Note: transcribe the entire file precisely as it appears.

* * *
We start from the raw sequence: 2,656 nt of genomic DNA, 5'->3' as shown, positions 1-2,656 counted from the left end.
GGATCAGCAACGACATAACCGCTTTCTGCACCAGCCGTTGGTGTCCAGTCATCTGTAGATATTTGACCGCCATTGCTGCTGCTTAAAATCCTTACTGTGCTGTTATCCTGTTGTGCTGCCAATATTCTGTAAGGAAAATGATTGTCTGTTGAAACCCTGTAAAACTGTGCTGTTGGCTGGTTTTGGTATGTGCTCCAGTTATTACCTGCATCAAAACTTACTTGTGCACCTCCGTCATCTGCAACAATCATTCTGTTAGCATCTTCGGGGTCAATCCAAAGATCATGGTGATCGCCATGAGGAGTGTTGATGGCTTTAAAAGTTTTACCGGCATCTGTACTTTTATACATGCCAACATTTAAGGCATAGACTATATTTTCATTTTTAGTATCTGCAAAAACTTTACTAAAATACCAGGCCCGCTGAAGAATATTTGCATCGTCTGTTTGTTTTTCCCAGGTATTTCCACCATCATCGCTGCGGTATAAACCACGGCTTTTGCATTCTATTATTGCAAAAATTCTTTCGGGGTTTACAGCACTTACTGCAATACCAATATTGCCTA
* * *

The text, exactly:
We start from the raw sequence: 2,656 nt of genomic DNA, 5'->3' as shown, positions 1-2,656 counted from the left end.
GGATCAGCAACGACATAACCGCTTTCTGCACCAGCCGTTGGTGTCCAGTCATCTGTAGATATTTGACCGCCATTGCTGCTGCTTAAAATCCTTACTGTGCTGTTATCCTGTTGTGCTGCCAATATTCTGTAAGGAAAATGATTGTCTGTTGAAACCCTGTAAAACTGTGCTGTTGGCTGGTTTTGGTATGTGCTCCAGTTATTACCTGCATCAAAACTTACTTGTGCACCTCCGTCATCTGCAACAATCATTCTGTTAGCATCTTCGGGGTCAATCCAAAGATCATGGTGATCGCCATGAGGAGTGTTGATGGCTTTAAAAGTTTTACCGGCATCTGTACTTTTATACATGCCAACATTTAAGGCATAGACTATATTTTCATTTTTAGTATCTGCAAAAACTTTACTAAAATACCAGGCCCGCTGAAGAATATTTGCATCGTCTGTTTGTTTTTCCCAGGTATTTCCACCATCATCGCTGCGGTATAAACCACGGCTTTTGCATTCTATTATTGCAAAAATTCTTTCGGGGTTTACAGCACTTACTGCAATACCAATATTGCCTA